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Court: Suspected War Criminals Cannot Invoke Fifth Amendment

June 26, 1998
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The Supreme Court has issued a decision that is likely to boost efforts to bring Nazi war criminals to justice.

The high court, by a 7-2 vote Thursday in a case of a suspected Nazi collaborator, ruled that the Fifth Amendment’s right to remain silent applies only to criminal proceedings in the United States.

The ruling means that Aloyzas Balsys, an 85-year-old resident alien born in Lithuania and now living in Woodhaven, N.Y., would face a contempt citation if he continues to refuse to explain his activities in Europe during World War II.

The ruling handed a victory to the Justice Department, which warned that extending the Fifth Amendment’s protection to foreign prosecution would hurt U.S. law enforcement efforts to thwart terrorists, drug smugglers and other international criminals.

“It is an enormously important decision,” said Eli Rosenbaum, director of the Justice Department’s Office of Special Investigations. “The Supreme Court’s ruling will have a profound implication not only for OSI’s program, but for American law enforcement generally.”

The decision resolves a problem that has plagued OSI’s work for the last 15 years. Rosenbaum said it has been very common for suspected war criminals to invoke the Fifth Amendment and for OSI investigators to “get doors closed in our faces.”

The ruling “allows the Office of Special Investigations to go full steam ahead in terms of tracking down the Nazi war criminals in our midst,” said Elizabeth Holtzman, a former member of Congress who was the first to blow the whistle on the presence of Nazi war criminals in the United States and who helped create OSI, the Nazi-hunting arm of the Justice Department.

“Time is running out and this decision will have an important impact,” added Holtzman, who wrote a friend-of-the-court brief for the World Jewish Congress and Holocaust survivors urging the action the justices took.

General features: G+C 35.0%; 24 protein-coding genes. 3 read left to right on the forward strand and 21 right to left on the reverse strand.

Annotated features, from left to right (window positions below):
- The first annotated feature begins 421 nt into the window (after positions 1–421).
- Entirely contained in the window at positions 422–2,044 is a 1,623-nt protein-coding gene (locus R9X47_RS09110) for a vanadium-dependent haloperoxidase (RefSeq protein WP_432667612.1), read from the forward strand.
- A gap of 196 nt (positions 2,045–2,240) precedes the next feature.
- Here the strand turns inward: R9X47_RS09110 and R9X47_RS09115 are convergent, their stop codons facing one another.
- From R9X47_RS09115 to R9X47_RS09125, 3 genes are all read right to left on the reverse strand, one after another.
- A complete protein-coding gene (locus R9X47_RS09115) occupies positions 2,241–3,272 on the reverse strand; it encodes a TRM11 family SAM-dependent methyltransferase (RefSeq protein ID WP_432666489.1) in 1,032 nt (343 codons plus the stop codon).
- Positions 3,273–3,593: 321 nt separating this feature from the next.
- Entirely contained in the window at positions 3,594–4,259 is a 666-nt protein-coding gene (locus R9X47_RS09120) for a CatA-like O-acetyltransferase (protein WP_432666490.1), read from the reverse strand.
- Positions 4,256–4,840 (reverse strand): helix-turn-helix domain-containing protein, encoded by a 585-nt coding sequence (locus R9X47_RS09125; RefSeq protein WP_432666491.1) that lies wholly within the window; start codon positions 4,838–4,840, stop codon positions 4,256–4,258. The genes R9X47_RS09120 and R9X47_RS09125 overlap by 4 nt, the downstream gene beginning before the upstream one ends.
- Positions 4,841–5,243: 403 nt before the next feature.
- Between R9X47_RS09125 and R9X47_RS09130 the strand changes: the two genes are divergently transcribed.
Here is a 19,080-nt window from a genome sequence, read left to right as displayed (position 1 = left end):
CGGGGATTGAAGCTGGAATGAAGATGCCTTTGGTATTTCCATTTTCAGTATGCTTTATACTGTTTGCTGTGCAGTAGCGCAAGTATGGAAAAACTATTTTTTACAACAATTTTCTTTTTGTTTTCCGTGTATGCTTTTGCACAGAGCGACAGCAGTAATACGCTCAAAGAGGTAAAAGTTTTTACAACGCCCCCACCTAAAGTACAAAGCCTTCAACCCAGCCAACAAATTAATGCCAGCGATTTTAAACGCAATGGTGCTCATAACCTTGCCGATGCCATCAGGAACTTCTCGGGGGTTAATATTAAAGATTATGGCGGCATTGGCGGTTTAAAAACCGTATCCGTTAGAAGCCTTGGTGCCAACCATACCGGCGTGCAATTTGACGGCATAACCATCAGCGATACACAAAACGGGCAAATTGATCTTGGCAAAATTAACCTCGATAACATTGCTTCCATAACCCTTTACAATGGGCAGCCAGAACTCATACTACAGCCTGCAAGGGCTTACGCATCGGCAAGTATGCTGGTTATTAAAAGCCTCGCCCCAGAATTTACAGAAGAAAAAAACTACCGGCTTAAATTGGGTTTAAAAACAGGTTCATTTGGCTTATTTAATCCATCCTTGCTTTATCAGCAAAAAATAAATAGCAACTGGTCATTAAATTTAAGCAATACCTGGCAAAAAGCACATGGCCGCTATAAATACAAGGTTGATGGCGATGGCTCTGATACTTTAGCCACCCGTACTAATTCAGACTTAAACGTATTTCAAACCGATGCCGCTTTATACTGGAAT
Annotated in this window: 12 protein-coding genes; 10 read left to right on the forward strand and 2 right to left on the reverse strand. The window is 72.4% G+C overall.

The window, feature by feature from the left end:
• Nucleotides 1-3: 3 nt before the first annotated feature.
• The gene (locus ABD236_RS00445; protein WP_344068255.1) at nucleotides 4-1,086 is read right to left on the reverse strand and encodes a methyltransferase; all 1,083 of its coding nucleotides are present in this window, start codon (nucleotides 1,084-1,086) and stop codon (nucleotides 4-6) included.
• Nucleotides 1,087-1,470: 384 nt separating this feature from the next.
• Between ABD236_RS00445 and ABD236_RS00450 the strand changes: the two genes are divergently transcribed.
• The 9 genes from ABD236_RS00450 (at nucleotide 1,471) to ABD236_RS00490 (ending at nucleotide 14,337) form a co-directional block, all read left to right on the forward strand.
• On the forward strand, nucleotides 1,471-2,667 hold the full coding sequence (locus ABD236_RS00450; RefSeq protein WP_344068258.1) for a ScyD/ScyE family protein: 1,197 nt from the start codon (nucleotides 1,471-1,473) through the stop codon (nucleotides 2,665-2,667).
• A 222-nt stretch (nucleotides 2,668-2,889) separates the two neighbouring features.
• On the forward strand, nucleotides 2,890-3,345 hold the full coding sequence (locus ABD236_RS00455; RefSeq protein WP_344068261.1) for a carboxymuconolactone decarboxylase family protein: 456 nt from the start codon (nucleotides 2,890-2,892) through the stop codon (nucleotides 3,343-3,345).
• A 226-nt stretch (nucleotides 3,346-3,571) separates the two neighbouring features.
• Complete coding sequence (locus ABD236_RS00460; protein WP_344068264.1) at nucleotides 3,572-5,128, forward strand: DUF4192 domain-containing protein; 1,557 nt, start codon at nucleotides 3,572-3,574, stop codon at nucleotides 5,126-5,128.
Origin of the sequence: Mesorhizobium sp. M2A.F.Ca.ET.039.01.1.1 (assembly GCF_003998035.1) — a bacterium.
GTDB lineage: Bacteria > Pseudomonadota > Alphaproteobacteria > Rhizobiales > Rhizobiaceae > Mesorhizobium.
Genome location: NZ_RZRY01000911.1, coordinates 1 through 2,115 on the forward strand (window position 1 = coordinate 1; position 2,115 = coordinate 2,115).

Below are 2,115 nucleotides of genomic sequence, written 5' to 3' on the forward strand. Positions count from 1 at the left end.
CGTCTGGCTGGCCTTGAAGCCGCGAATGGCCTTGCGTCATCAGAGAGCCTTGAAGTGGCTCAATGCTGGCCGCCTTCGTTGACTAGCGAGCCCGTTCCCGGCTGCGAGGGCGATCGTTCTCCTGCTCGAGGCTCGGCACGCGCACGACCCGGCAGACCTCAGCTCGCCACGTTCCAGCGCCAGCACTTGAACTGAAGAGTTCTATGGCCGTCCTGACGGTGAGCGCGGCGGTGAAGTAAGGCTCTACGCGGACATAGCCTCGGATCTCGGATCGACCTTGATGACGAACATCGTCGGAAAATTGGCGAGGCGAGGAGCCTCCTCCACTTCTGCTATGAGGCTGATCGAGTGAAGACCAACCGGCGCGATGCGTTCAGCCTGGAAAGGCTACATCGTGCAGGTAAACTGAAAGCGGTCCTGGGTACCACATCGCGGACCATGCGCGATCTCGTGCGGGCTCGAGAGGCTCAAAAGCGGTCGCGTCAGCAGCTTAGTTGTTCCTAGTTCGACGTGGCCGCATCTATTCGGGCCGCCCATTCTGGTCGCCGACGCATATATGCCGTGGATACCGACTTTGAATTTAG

Balsys emigrated to the United States in 1961, telling immigration officials at the time that he served in the Lithuanian army from 1934 to 1940 and then lived in hiding in Lithuania between 1940 and 1944.

The Justice Department, however, suspects that during those years Balsys was a member of the Lithuanian secret police which persecuted Jews in collaboration with the Nazis.

The Justice Department has sought to question Balsys since 1993, but he has refused, arguing that his answers could subject him to prosecution in Lithuania, Israel and Germany.

A federal judge initially ruled that Balsys had to testify, but the 2nd U.S. Circuit Court of Appeals later ruled that he could invoke the Fifth Amendment’s protection against self-incrimination.

In reversing the appeals court decision, Justice David Souter, writing for the court majority, said, “Concern with foreign prosecution is beyond the scope of the self-incrimination clause.”

He said the court was “unable to dismiss the position of the United States in this case, that domestic law enforcement would suffer serious consequences if fear of foreign prosecution were recognized as a sufficient to invoke the privilege.”

Justices Stephen Breyer and Ruth Bader Ginsburg dissented.

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